Besides the count of operations, a few other aspects of service usage are also highlighted in this page. For instance, the Unique Users count indicates how many distinct users are accessing the services (see Figure 26). Click on this count to know which users are accessing each service (see Figure 29) and what operations they perform.
Figure 29 : Detailed diagnosis revealing the users accessing a chosen service and the operations they perform
Similarly, using Unique Client IPs, you can instantly figure out how many unique clients are accessing the various services (see Figure 26). To know which client IP addresses are accessing each service, click on the Unique Client IPs count.
Figure 30 : Detailed diagnosis revealing the client IPs that are accessing a chosen service and the operations performed from each IP.
With that, you now have a high-level summary of service usage, across all services that the chosen tenant subscribes to. However, to be able to tell the actively used services from the least-used/least-popular ones, you need insights into the usage of every service. For such insights, use the Usage by Service bar graph (see Figure 26). From this graph, you can instantly determine how many operations are performed on each service, and how many unique users are accessing every service. One glance at this graph would suffice to identify which services are popular and which are not, in terms of usage.
If you click on the Total Operations bar in the bar graph (or on the Total Operations legend entry), you will be routed to the Total Operations and Unique Operations measure graphs. With the help of these graphs, you can look at how many operations and how many unique operations were performed every 8 hours during the last 2 days. If sudden and significant spikes are noticed in the operations count, it could be a cause for concern, as it hints at 'suspicious' activity. These graphs will not only highlight such anomalies, but will also pinpoint which service was impacted and when.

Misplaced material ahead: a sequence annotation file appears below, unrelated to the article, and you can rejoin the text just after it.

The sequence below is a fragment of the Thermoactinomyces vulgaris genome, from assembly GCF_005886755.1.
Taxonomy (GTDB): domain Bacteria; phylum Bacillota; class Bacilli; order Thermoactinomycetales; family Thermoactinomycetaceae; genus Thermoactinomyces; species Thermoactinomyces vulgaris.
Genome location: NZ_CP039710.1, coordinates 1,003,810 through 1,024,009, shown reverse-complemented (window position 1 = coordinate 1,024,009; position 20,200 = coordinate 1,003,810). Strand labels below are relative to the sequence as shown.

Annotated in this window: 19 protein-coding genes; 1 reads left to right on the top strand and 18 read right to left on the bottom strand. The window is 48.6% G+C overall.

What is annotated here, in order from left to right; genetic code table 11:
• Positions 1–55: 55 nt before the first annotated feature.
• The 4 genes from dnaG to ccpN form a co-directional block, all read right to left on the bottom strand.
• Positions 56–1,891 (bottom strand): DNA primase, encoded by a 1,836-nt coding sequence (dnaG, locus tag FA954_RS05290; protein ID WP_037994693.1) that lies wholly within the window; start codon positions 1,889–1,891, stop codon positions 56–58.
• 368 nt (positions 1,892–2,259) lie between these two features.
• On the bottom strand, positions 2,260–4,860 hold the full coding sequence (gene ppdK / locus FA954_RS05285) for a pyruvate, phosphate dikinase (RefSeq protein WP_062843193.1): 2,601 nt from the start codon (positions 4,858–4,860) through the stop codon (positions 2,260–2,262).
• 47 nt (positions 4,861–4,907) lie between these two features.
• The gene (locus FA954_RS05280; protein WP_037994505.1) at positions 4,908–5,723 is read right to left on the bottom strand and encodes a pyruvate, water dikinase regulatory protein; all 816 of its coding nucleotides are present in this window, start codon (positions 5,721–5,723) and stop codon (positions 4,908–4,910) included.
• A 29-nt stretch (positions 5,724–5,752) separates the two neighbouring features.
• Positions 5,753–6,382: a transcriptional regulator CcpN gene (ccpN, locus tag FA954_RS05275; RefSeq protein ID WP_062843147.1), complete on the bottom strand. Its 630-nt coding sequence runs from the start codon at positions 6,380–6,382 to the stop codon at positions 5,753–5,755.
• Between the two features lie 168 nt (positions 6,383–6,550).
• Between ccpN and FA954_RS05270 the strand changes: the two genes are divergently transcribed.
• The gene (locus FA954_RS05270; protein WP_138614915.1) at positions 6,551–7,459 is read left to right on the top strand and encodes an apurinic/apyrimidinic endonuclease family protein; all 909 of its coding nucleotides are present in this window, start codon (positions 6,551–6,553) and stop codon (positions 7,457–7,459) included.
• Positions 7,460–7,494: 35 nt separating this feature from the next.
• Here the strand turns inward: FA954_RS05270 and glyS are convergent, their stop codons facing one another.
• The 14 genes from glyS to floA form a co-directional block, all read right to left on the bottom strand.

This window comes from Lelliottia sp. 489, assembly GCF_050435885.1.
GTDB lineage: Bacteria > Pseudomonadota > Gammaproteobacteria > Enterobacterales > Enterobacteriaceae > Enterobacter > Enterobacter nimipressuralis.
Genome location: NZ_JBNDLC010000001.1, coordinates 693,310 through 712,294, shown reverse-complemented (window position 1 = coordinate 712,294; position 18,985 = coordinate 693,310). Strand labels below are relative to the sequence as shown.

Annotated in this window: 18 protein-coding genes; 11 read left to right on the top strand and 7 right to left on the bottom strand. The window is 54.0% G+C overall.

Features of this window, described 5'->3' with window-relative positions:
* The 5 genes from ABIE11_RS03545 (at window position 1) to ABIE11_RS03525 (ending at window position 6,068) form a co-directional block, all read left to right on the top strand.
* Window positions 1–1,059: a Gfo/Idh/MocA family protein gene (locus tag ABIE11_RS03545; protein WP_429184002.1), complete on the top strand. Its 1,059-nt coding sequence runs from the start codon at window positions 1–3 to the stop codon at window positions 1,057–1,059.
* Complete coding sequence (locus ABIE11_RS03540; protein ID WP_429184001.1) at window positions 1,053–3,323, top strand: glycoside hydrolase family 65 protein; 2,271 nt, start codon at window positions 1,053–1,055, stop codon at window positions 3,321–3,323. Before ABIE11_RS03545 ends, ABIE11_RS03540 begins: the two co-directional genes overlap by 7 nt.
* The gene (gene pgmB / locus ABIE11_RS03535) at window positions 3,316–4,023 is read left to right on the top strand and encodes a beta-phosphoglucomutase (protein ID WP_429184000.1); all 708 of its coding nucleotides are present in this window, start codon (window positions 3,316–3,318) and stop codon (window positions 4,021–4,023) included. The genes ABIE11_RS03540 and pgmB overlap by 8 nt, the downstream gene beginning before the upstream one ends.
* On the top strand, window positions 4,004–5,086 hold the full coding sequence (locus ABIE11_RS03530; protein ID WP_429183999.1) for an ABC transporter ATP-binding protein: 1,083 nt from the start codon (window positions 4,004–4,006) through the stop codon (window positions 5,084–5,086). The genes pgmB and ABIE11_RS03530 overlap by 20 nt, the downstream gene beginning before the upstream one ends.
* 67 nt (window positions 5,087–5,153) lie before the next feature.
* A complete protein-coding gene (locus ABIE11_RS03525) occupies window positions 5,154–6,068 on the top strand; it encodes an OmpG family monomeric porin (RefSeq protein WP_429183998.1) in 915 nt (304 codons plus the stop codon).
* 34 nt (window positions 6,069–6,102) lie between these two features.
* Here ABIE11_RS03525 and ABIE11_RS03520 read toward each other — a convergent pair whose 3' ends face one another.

Figure 31 : The measure graphs that appear when
Scrolling down this page, you will find the Unique Users and Unique Client IPs measure graphs (see Figure 32).
Figure 32 : The Unique Users and Unique Client IPs measure graphs
Like the operational measure graphs, these graphs help you study the variations in the number of unique users and unique clients, which were accessing each service, during the last 2 days. Abnormal user activity on a service can be captured in the process. Additionally, you can figure out when such deviant activities took place.
To know which users performed the most number of operations across all services during the last 24 hours (by default), and to identify the operations that were repeatedly performed by those users, use the Top 10 Users by Number of Activities table. This information points you to the users who are actively using one/more services, and also reveals the most-common purpose for which they use those services.
Figure 33 : The Top 10 Users by Number of Activities table
You can change the timeline for which this table is generated by selecting a different timeline from the drop-down list at the right, top corner of the table.
For per-operation insights into service usage, use the Top 10 Frequent Operations bar graph (see Figure 34).
Figure 34 : The Top 10 Frequent Operations and Top 10 Client IPs by Number of Operations graphs in the SERVICE USAGE page
This graph helps you rapidly identify the operation that was most often performed on the services. If critical operations - eg., user logins - are found to be performed more frequently than normal, it could imply a possible hacking attempt. This graph turns your attention to such security snags.
To view a quick summary of operations performed from each client IP address, use the Top 10 Client IPs by Number of Operations bar graph (see Figure 35). This will point you to client IPs from which the maximum number of operations were performed across services. If an abnormal number of operations are found to have been attempted from a single client IP address, you may want to investigate further to figure out if those operations are legitimate or not. Sometimes, these could be hacking attempts or malicious virus attacks in disguise!